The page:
An annotated bibliography is a list of sources (books, articles, websites, etc.) with short paragraph about each source. An annotated bibliography is sometimes a useful step before drafting a research paper, or it can stand alone as an overview of the research available on a topic.
Each source in the annotated bibliography has a citation - the information a reader needs to find the original source, in a consistent format to make that easier. These consistent formats are called citation styles. The most common citation styles are MLA (Modern Language Association) for humanities, and APA (American Psychological Association) for social sciences.
Annotations are about 4 to 6 sentences long (roughly 150 words), and address:
Many scholarly articles start with an abstract, which is the author's summary of the article, to help you decide whether you should read the entire article. This abstract is not the same thing as an annotation. The annotation needs to be in your own words, to explain the relevance of the source to your particular assignment or research question.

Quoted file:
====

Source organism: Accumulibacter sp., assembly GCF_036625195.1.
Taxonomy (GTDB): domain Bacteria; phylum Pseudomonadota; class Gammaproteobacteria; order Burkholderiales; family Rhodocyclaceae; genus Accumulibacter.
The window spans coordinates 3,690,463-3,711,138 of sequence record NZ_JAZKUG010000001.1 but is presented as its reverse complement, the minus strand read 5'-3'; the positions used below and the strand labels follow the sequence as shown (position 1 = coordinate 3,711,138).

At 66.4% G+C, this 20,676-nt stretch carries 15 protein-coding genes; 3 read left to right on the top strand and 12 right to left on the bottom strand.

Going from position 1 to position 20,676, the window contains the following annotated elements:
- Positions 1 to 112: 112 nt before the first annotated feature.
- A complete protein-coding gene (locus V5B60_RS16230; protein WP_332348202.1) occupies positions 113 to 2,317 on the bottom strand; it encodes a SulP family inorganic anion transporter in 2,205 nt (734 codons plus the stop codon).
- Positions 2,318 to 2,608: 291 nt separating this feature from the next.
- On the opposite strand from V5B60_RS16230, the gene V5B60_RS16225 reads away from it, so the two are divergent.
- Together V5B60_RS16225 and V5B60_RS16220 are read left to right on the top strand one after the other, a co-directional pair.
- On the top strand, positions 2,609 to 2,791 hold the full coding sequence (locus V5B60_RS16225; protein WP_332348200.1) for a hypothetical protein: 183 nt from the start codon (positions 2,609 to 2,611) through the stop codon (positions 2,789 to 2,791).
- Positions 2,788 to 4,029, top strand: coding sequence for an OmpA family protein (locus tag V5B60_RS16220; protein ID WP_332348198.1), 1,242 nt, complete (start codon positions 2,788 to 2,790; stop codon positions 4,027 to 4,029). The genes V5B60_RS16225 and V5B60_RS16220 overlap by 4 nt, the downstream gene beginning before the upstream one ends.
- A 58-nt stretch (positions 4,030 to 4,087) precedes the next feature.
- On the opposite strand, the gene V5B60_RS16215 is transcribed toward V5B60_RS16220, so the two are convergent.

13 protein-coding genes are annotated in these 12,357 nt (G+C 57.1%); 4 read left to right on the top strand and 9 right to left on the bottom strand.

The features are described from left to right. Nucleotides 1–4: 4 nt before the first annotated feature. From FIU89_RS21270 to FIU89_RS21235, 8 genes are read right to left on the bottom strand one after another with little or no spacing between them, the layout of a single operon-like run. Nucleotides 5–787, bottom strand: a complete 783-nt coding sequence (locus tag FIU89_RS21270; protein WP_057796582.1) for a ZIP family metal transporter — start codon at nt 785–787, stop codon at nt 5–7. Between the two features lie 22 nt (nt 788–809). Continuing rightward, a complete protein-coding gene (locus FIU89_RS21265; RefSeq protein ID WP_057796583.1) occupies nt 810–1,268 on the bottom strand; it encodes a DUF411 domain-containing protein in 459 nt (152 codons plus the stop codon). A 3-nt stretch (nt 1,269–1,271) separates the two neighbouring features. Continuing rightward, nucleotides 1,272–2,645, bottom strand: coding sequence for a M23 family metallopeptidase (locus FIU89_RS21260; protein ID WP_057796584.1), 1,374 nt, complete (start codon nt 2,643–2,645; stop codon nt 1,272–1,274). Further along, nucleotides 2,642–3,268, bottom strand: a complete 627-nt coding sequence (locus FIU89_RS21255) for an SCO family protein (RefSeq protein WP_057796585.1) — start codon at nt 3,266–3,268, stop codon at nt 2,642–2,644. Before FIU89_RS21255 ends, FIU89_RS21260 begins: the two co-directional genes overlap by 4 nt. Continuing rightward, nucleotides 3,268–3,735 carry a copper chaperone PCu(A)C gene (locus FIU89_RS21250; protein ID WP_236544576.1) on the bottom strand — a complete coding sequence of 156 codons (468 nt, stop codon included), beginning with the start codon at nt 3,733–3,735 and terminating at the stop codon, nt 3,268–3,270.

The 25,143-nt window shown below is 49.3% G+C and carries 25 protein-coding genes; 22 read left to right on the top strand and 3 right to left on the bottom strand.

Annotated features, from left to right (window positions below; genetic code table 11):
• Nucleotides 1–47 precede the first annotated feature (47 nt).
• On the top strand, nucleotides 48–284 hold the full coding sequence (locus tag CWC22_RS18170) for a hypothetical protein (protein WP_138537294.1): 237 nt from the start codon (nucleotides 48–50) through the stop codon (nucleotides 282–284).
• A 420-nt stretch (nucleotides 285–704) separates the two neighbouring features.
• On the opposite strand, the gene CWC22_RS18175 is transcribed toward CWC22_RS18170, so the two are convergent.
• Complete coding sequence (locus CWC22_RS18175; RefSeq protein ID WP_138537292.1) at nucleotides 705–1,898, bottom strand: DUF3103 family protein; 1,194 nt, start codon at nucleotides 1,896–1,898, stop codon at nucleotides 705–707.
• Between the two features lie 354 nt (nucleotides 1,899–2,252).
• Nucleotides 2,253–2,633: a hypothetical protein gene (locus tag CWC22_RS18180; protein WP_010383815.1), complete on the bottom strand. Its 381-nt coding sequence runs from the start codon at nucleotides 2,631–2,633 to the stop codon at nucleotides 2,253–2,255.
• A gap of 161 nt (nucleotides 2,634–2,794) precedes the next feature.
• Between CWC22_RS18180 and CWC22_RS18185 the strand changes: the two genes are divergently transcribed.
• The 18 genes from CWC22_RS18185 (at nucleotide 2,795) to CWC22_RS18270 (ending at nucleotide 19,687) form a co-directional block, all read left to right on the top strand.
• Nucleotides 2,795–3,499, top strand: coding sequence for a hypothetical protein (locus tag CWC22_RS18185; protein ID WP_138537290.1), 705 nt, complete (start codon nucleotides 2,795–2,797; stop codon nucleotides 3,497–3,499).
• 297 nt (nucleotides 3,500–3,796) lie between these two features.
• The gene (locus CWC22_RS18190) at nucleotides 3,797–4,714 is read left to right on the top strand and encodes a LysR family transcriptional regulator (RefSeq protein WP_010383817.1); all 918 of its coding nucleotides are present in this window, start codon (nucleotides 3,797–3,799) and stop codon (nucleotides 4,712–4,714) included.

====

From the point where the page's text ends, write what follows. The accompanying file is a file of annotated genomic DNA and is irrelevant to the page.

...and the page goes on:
Ontiveros, Randy J. In the Spirit of a New People: The Cultural Politics of the Chicano Movement. New York UP, 2014. This book analyzes the journalism, visual arts, theater, and novels of the Chicano movement from 1960 to the present as articulations of personal and collective values. Chapter 3 grounds the theater of El Teatro Campesino in the labor and immigrant organizing of the period, while Chapter 4 situates Sandra Cisneros’s novel Caramelo in the struggles of Chicana feminists to be heard in the traditional and nationalist elements of the Chicano movement. Ontiveros provides a powerful and illuminating historical context for the literary and political texts of the movement.
Alvarez, Nadia, and Jack Mearns. “The benefits of writing and performing in the spoken word poetry community.” The Arts in Psychotherapy, vol. 41, no. 3, July 2014, pp. 263-268. ScienceDirect, doi:10.1016/j.aip.2014.03.004. Spoken word poetry is distinctive because it is written to be performed out loud, in person, by the poet. The ten poets interviewed by these authors describe “a reciprocal relationship between the audience and the poet” created by that practice of performance. To build community, spoken word poets keep metaphor and diction relatively simple and accessible. Richness is instead built through fragmented stories that coalesce into emotional narratives about personal and community concerns. This understanding of poets’ intentions illuminates their recorded performances.